First Drive: 2015 Hyundai Sonata hyundai first drives
First Drive: 2015 Hyundai Sonata hyundai first drives
First Drive: 2015 Hyundai Sonata hyundai first drives
2015 Hyundai Sonata. Bottom: 2015 Hyundai Sonata Sport. Click image to enlarge

Review and photos by Paul Williams

Ann Arbor, Michigan – When the previous generation Hyundai Sonata was introduced in 2010 it caused something of a sensation in the marketplace and in the industry. It was all about the styling. Hyundai’s swoopy “Fluidic Sculpture” exterior design was dramatic, eye-catching and very appealing in a midsize sedan segment notable for its conservative – some would say bland – vehicles. It arguably influenced all the other manufacturers to offer more daringly designed models thereafter.

Naysayers said the look went too far. “Where does it go from here?” was the typical question, and in a sense they were right (although in retrospect it appears to have gone just far enough). So after making a huge impact in the marketplace and updating all of its other vehicles to the same Fluidic Design 1.0, Hyundai is moving on by introducing Fluidic Design 2.0. The 2015 Hyundai Sonata is the first to wear the new duds.

You’ll notice it’s not quite as fluidic… It is a departure, perhaps even a retreat, from the sharp, expressive lines of the previous model. “Where the last generation Sonata was beautiful,” says Michael Ricciuto, Hyundai Canada’s National Manager, Product and Strategic Planning, “the new one is handsome.”

Well, I get the idea, but you could also say that the 2015 Hyundai Sonata is dressed in a more mature look for a maturing buyer: a tailored downtown suit, rather than suburban hip.

Don’t get me wrong, that’s not to deny its appeal. What we have is an all-new Sonata that’s slightly longer and wider (both by 30 millimetres), has more interior room (it’s actually classed as a large car based on its interior space) sharing styling most obviously with Hyundai’s luxury Genesis. In appearance it’s calmer, more sophisticated, more refined and it exudes quality.

With the 2015 Sonata, therefore, Hyundai takes a breather from design dramatics, regroups and throws down the quality gauntlet. Rich paint, subtle two-tone interiors, impressive and unexpected features, superb road manners and super-quiet interiors. It’s really the same winning formula from this company: excellent value, a lot of standard content, and a notch higher in quality each generation.

There are two “looks” for the new Sonata. The GL/GLS/Limited/Sport are targeted at a more efficiency-minded mainstream buyer while the 2.0T Sport models are for the performance-minded. The visual differences are subtle, however, focusing on the front bumper insert, grille, chrome trim and rear exhaust. I’m not sure that most consumers would readily spot the differences.

Pricing starts at the same point as the previous base model: an aggressively low $23,999 for the GL, which along with the GLS, Limited and one of the Sport models, is powered with Hyundai’s 2.4L gasoline direct injected (GDI) four-cylinder engine now making 185 hp. This is slightly lower than the previous generation’s 190 hp, but Hyundai points out that the engine consumes less fuel and delivers more torque at lower engine speeds.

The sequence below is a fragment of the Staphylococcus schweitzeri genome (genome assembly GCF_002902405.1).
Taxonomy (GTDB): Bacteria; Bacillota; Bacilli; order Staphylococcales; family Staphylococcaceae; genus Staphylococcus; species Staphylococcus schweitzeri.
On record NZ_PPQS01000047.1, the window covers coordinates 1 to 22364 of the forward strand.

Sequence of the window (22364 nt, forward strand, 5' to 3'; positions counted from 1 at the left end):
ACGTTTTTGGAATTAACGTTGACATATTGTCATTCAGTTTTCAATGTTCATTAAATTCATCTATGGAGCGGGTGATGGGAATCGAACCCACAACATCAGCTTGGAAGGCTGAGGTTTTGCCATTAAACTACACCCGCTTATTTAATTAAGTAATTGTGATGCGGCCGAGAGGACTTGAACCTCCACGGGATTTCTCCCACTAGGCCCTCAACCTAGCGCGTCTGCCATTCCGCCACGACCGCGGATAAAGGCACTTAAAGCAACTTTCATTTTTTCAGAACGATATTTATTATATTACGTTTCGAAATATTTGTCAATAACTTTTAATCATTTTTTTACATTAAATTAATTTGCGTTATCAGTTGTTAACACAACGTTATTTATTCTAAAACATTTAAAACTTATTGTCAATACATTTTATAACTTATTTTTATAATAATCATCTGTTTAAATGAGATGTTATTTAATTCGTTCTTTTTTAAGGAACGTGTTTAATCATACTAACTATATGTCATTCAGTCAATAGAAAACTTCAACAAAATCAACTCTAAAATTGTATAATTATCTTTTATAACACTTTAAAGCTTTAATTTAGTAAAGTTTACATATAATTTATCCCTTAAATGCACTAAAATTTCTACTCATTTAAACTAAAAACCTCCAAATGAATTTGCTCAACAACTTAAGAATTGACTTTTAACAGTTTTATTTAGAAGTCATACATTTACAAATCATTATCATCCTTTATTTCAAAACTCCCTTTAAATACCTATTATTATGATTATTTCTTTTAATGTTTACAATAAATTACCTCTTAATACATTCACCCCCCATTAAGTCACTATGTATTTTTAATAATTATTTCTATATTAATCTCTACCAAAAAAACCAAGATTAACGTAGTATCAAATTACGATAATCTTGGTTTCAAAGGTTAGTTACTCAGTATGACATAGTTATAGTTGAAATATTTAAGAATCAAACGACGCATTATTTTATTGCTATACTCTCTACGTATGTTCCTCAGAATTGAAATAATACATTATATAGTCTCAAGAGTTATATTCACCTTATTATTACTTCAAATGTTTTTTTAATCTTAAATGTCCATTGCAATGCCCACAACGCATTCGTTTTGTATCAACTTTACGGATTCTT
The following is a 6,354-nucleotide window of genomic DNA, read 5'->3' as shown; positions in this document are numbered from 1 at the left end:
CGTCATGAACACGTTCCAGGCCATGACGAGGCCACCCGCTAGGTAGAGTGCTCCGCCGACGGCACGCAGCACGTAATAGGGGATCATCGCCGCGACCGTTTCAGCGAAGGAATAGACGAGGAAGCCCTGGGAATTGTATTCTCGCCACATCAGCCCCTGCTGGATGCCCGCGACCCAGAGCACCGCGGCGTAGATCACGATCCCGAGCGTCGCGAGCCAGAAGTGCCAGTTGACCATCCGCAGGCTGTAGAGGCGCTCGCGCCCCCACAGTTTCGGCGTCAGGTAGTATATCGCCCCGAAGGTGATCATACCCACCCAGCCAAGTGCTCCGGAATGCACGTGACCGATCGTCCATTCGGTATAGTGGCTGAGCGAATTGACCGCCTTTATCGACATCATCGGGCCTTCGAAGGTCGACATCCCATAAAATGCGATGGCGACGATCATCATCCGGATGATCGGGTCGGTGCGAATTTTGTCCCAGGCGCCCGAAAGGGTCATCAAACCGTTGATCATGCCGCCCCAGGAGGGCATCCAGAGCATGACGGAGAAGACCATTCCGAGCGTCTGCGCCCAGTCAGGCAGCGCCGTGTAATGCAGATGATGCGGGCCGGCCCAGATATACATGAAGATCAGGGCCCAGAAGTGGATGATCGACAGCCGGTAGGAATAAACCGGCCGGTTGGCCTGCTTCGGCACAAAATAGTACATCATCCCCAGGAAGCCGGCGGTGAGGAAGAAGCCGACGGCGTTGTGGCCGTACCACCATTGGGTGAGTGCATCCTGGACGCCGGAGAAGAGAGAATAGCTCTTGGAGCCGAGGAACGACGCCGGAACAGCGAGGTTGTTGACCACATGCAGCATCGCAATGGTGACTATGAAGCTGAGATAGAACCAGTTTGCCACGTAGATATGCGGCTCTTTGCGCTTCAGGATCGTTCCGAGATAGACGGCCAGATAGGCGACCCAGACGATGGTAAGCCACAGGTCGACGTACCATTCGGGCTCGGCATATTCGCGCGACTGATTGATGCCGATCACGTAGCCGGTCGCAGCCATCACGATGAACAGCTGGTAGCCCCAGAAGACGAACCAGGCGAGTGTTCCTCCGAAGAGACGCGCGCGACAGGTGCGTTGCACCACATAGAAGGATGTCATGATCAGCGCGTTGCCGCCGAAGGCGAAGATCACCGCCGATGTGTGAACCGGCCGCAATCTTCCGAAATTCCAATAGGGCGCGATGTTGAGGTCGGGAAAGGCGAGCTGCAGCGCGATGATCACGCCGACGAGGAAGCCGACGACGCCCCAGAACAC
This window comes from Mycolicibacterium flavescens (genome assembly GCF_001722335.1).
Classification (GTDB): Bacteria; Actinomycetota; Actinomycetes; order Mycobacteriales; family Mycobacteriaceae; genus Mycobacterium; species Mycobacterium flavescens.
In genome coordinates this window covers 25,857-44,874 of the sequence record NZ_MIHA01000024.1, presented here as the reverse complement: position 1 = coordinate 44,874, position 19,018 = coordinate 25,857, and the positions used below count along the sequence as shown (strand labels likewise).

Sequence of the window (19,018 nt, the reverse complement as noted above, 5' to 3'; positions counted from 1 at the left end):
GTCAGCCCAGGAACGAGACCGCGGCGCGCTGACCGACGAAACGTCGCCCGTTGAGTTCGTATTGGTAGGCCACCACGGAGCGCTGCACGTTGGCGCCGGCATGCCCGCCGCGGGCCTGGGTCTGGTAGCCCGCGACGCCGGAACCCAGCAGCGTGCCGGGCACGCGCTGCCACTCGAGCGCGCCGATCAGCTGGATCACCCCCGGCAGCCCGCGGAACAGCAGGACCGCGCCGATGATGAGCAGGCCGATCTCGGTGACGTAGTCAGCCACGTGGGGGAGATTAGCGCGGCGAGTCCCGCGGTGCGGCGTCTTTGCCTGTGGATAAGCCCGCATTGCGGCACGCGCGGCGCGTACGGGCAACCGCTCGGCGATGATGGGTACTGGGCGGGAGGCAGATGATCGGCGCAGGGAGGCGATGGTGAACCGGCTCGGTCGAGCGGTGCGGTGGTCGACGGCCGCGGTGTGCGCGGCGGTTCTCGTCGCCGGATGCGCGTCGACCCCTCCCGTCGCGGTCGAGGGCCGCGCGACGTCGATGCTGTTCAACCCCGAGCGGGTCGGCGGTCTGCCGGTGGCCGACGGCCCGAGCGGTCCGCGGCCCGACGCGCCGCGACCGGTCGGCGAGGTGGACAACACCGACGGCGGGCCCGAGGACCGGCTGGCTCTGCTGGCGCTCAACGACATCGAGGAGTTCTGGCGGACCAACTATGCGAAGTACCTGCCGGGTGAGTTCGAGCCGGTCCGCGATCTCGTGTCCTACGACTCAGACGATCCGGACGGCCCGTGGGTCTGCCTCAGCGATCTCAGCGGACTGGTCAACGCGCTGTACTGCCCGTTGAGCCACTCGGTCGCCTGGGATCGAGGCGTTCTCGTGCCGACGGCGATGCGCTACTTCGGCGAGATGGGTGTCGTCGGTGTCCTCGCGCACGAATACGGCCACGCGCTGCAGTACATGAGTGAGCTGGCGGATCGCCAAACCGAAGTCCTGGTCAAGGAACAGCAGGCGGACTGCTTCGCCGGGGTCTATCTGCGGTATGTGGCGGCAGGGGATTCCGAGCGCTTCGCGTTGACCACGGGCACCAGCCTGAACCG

First Drive: 2015 Hyundai Sonata hyundai first drives First Drive: 2015 Hyundai Sonata hyundai first drives
2015 Hyundai Sonata engine bay & driver’s seat. Click image to enlarge

There is a turbocharged version, the Sport 2.0T (it has quad exhaust tips, if you want a quick visual to identify the model), also GDI, starting at $30,999. The Sport 2.0T delivers 245 hp and 260 lb-ft torque which are again lower numbers than the previous generation’s, but likewise torque is delivered at low engine speeds (peak torque can be had at only 1,350 rpm) enabling the car to accelerate very briskly from standstill. Additionally, the suspension and steering in this model is tighter, quicker and more responsive than the 2.4L powered cars (sport suspension on 2.4L Sport; sport suspension and dual-pinion rack-mounted motor-driven power steering on 2.0T). All models are fitted with a six-speed automatic transmission; no manual is available.

Inside there’s an extra 25 millimetres (one inch) of legroom for rear-seat occupants, making that area of the car even more cavernous than the outgoing model, but also important, the entire dashboard and instrument panel (the HMI, or Human Machine Interface) is redesigned into a simple and rationally grouped set of push buttons in neat rows that are immediately easy to understand and use. It seems an almost Germanic array in appearance, surely inspired at least by Volkswagen/Audi and definitely European in essence. Likewise the instrument binnacle with its large, bright major gauges. This will find favour with many buyers in this segment, and as some 2015 Sonatas will go into fleet, many daily renters, too.

New this year are what Hyundai refers to as “class-above” available features (really, “class above” could apply to the entire vehicle). Indeed many of its features, including adaptive cruise control, rear cross-traffic alert and lane change assist, blind spot detection, frontal collision warning, ventilated front seats, heated rear seats, rear side window sunscreens, hands-free trunk opening, electronic parking brake with automatic vehicle hold and a standard five-inch colour touchscreen are safety and comfort amenities that are typically found in near-luxury models.




About Paul Williams

Paul Williams is an Ottawa-based freelance automotive writer and senior writer for Autos. He is a member of the Automobile Journalists Association of Canada (AJAC).